For those of you who are attending the WorldatWork Total Rewards Conference in San Diego this week, you may be interested in seeing our innovative session on Tuesday afternoon (3-5 pm). This will be a session based on the work presented in the new issue of the WorldatWork Journal, for which I was guest editor. The first hour of the session will feature a summary of key findings from our survey study. The second hour will be a set of breakouts with people from the four companies that provided case studies in the special issue: Microsoft, Adobe, Cardinal Health, and Sears. The breakouts will be highly interactive and will give participants a chance to ask questions of practitioners who have been there before. Incidentally, the four cases are really excellent and I consider them to be among the best case studies ever published in the WorldatWork Journal. Anyone considering the adoption of cutting-edge practices needs to read them.
That brings us to an important question: what are learning about cutting-edge performance management? There has been a tremendous amount of hype in the business press. Do the data indicate that the hype is warranted? Here is a summary of some of the key findings from our study of 244 users of cutting-edge practices.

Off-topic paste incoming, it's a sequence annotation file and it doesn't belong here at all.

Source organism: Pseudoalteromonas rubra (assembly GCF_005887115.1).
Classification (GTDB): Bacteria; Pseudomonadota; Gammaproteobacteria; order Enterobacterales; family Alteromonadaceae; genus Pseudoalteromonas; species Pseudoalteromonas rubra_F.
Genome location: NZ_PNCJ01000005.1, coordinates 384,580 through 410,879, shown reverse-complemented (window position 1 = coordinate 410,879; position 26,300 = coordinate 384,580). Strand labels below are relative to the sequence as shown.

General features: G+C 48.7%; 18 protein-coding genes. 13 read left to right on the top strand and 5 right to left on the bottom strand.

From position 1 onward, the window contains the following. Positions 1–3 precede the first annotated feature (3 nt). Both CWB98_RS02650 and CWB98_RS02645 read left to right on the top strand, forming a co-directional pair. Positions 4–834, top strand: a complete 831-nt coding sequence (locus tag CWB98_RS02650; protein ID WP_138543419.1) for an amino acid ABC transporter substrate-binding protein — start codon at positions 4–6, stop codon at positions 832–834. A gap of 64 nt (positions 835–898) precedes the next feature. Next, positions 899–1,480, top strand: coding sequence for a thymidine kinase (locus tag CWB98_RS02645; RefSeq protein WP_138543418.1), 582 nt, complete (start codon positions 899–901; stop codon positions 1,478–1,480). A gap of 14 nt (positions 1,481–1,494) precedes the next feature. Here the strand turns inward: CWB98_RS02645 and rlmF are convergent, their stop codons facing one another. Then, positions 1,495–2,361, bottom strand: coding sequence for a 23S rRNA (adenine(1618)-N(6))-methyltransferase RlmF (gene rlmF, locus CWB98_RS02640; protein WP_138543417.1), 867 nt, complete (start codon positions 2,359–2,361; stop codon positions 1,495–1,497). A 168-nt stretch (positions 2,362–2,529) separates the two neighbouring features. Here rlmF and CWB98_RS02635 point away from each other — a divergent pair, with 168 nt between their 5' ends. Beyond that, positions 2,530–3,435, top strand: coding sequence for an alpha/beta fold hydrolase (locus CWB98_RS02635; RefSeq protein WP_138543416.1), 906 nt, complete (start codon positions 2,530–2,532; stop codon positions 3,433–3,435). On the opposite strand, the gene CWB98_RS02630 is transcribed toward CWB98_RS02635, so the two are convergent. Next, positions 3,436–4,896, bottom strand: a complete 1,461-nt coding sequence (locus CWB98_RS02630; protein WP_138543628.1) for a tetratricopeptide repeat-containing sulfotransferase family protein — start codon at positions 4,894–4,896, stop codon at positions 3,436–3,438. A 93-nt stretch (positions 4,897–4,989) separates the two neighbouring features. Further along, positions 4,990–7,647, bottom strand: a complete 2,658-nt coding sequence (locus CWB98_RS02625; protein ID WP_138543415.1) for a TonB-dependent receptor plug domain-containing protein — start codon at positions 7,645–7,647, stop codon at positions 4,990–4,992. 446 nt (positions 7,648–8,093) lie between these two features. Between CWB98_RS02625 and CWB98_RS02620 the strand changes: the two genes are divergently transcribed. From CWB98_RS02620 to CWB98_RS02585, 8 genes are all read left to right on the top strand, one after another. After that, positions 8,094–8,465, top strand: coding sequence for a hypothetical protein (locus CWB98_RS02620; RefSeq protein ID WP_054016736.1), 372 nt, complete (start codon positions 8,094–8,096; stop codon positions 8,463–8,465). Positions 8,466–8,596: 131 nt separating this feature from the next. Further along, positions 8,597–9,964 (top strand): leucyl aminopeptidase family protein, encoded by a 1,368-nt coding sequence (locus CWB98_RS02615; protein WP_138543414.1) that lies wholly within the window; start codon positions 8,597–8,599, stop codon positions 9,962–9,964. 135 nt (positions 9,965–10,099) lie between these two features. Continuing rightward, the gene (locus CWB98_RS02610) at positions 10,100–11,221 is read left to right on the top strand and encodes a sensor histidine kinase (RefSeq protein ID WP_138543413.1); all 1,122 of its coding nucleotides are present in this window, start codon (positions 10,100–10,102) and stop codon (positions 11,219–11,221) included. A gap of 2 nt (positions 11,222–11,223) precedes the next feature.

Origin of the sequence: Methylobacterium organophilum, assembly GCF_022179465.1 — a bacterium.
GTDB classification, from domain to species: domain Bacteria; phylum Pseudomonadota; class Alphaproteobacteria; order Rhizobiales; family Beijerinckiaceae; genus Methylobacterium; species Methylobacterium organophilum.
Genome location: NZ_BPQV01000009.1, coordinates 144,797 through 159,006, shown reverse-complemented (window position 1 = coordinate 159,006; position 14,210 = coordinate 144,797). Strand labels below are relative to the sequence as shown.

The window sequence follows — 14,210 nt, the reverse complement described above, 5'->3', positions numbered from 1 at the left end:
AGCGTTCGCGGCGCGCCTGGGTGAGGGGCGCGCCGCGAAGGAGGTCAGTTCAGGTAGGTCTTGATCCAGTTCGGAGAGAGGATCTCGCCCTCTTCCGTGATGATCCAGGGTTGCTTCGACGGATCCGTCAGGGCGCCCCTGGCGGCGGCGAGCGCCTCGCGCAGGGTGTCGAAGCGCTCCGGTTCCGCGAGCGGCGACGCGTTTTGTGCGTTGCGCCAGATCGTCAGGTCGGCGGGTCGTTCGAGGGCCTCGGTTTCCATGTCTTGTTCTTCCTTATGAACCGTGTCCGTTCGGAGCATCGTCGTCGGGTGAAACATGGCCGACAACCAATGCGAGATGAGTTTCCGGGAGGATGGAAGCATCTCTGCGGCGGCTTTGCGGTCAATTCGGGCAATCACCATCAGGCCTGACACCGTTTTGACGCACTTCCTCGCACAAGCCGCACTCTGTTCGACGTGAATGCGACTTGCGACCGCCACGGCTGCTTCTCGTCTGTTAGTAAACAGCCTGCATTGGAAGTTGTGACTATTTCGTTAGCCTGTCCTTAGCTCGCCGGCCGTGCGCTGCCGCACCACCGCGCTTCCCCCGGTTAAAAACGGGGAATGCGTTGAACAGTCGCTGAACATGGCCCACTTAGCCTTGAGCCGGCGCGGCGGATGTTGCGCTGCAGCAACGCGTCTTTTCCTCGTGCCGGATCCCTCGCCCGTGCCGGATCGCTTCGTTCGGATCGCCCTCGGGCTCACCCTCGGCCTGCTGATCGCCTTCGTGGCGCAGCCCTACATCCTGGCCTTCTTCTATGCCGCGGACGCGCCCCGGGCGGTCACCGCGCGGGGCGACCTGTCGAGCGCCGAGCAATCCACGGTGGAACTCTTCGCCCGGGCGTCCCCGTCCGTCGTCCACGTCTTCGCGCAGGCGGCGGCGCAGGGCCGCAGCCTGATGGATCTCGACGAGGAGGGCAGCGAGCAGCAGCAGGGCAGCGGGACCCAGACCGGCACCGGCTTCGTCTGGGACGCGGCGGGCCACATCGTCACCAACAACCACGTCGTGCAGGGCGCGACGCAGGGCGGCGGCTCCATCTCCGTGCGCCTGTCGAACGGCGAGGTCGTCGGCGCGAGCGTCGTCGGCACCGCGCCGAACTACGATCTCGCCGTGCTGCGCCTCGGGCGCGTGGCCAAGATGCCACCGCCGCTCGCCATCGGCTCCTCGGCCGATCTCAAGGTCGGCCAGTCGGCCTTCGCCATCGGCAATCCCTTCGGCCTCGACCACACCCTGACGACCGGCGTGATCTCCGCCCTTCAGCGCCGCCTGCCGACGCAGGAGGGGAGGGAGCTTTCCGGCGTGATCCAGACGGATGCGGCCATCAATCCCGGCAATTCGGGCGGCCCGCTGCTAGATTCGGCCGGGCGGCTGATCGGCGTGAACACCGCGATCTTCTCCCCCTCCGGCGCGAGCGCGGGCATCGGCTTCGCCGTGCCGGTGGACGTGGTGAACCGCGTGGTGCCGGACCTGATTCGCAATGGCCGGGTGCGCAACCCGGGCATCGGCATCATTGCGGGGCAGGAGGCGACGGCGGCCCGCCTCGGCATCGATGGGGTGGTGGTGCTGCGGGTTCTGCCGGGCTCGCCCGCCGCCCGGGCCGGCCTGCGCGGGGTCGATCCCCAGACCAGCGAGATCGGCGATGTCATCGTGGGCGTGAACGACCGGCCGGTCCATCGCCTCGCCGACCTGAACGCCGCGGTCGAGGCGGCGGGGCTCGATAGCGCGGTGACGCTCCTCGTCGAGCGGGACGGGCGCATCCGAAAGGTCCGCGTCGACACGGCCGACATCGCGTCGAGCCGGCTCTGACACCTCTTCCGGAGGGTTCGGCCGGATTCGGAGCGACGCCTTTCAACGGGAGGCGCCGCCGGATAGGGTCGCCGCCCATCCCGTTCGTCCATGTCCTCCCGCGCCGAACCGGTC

- Ongoing feedback is the most prevalent practice. Although ratingless appraisal has gotten more ink than the other two practices, in fact ongoing feedback is the most widely adopted practice. Almost every company in the study (97%) uses ongoing feedback; 51% use ratingless reviews and 27% use crowd-sourced feedback. Clearly, companies are not adopting either ratingless reviews or crowd-sourced feedback without also adopting ongoing feedback.
- Cutting-edge practices are being used in addition to, rather than in place of, many older performance management practices. There is a lot of talk of “blowing up performance management” and “ending performance management as we know it,” but that is not really happening. Almost all companies continue to use older practices such as pay for performance at the individual level, cascaded goals and assessment of goal achievement, competency assessment as the basis for assessment, calibration of assessments, and so on.